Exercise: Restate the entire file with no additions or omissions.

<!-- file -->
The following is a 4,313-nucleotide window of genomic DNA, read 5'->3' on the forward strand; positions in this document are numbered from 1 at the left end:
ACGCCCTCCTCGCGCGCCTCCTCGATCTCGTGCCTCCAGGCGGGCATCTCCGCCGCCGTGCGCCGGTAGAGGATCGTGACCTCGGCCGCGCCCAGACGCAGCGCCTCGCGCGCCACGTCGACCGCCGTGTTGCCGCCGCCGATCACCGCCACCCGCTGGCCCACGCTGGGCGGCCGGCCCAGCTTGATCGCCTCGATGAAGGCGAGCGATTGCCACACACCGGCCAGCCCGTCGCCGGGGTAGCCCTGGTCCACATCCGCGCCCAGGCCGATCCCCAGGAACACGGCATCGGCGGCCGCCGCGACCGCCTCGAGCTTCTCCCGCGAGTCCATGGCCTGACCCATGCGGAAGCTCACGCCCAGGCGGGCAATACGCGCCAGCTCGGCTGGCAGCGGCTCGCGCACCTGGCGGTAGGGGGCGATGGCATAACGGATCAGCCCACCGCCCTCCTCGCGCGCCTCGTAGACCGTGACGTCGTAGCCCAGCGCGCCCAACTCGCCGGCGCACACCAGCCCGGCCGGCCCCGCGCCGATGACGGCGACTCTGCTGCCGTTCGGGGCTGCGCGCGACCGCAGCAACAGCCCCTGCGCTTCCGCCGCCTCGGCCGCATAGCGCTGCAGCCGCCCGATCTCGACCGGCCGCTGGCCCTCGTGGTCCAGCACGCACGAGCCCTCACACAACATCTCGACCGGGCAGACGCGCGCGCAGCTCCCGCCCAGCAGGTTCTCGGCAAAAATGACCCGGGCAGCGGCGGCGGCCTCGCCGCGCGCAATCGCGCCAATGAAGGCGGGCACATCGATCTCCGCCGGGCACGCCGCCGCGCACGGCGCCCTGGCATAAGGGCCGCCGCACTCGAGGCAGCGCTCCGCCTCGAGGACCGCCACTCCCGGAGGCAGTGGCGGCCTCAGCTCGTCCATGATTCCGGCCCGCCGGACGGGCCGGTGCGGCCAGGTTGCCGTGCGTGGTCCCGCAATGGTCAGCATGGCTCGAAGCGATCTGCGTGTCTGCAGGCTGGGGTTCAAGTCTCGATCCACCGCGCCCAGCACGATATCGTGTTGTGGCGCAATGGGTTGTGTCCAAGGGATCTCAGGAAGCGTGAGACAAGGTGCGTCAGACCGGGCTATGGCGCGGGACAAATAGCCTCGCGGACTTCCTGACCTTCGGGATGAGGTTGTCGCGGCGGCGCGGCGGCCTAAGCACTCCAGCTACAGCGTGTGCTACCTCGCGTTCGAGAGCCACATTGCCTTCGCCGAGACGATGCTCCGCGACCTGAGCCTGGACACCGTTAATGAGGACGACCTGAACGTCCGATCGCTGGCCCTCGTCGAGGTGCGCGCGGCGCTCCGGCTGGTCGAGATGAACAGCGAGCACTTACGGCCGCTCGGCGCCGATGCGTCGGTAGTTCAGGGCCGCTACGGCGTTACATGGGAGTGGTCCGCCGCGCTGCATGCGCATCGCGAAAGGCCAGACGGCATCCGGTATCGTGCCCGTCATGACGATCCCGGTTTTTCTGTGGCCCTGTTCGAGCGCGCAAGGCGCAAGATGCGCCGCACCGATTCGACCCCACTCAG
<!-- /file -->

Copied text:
The following is a 4,313-nucleotide window of genomic DNA, read 5'->3' on the forward strand; positions in this document are numbered from 1 at the left end:
ACGCCCTCCTCGCGCGCCTCCTCGATCTCGTGCCTCCAGGCGGGCATCTCCGCCGCCGTGCGCCGGTAGAGGATCGTGACCTCGGCCGCGCCCAGACGCAGCGCCTCGCGCGCCACGTCGACCGCCGTGTTGCCGCCGCCGATCACCGCCACCCGCTGGCCCACGCTGGGCGGCCGGCCCAGCTTGATCGCCTCGATGAAGGCGAGCGATTGCCACACACCGGCCAGCCCGTCGCCGGGGTAGCCCTGGTCCACATCCGCGCCCAGGCCGATCCCCAGGAACACGGCATCGGCGGCCGCCGCGACCGCCTCGAGCTTCTCCCGCGAGTCCATGGCCTGACCCATGCGGAAGCTCACGCCCAGGCGGGCAATACGCGCCAGCTCGGCTGGCAGCGGCTCGCGCACCTGGCGGTAGGGGGCGATGGCATAACGGATCAGCCCACCGCCCTCCTCGCGCGCCTCGTAGACCGTGACGTCGTAGCCCAGCGCGCCCAACTCGCCGGCGCACACCAGCCCGGCCGGCCCCGCGCCGATGACGGCGACTCTGCTGCCGTTCGGGGCTGCGCGCGACCGCAGCAACAGCCCCTGCGCTTCCGCCGCCTCGGCCGCATAGCGCTGCAGCCGCCCGATCTCGACCGGCCGCTGGCCCTCGTGGTCCAGCACGCACGAGCCCTCACACAACATCTCGACCGGGCAGACGCGCGCGCAGCTCCCGCCCAGCAGGTTCTCGGCAAAAATGACCCGGGCAGCGGCGGCGGCCTCGCCGCGCGCAATCGCGCCAATGAAGGCGGGCACATCGATCTCCGCCGGGCACGCCGCCGCGCACGGCGCCCTGGCATAAGGGCCGCCGCACTCGAGGCAGCGCTCCGCCTCGAGGACCGCCACTCCCGGAGGCAGTGGCGGCCTCAGCTCGTCCATGATTCCGGCCCGCCGGACGGGCCGGTGCGGCCAGGTTGCCGTGCGTGGTCCCGCAATGGTCAGCATGGCTCGAAGCGATCTGCGTGTCTGCAGGCTGGGGTTCAAGTCTCGATCCACCGCGCCCAGCACGATATCGTGTTGTGGCGCAATGGGTTGTGTCCAAGGGATCTCAGGAAGCGTGAGACAAGGTGCGTCAGACCGGGCTATGGCGCGGGACAAATAGCCTCGCGGACTTCCTGACCTTCGGGATGAGGTTGTCGCGGCGGCGCGGCGGCCTAAGCACTCCAGCTACAGCGTGTGCTACCTCGCGTTCGAGAGCCACATTGCCTTCGCCGAGACGATGCTCCGCGACCTGAGCCTGGACACCGTTAATGAGGACGACCTGAACGTCCGATCGCTGGCCCTCGTCGAGGTGCGCGCGGCGCTCCGGCTGGTCGAGATGAACAGCGAGCACTTACGGCCGCTCGGCGCCGATGCGTCGGTAGTTCAGGGCCGCTACGGCGTTACATGGGAGTGGTCCGCCGCGCTGCATGCGCATCGCGAAAGGCCAGACGGCATCCGGTATCGTGCCCGTCATGACGATCCCGGTTTTTCTGTGGCCCTGTTCGAGCGCGCAAGGCGCAAGATGCGCCGCACCGATTCGACCCCACTCAG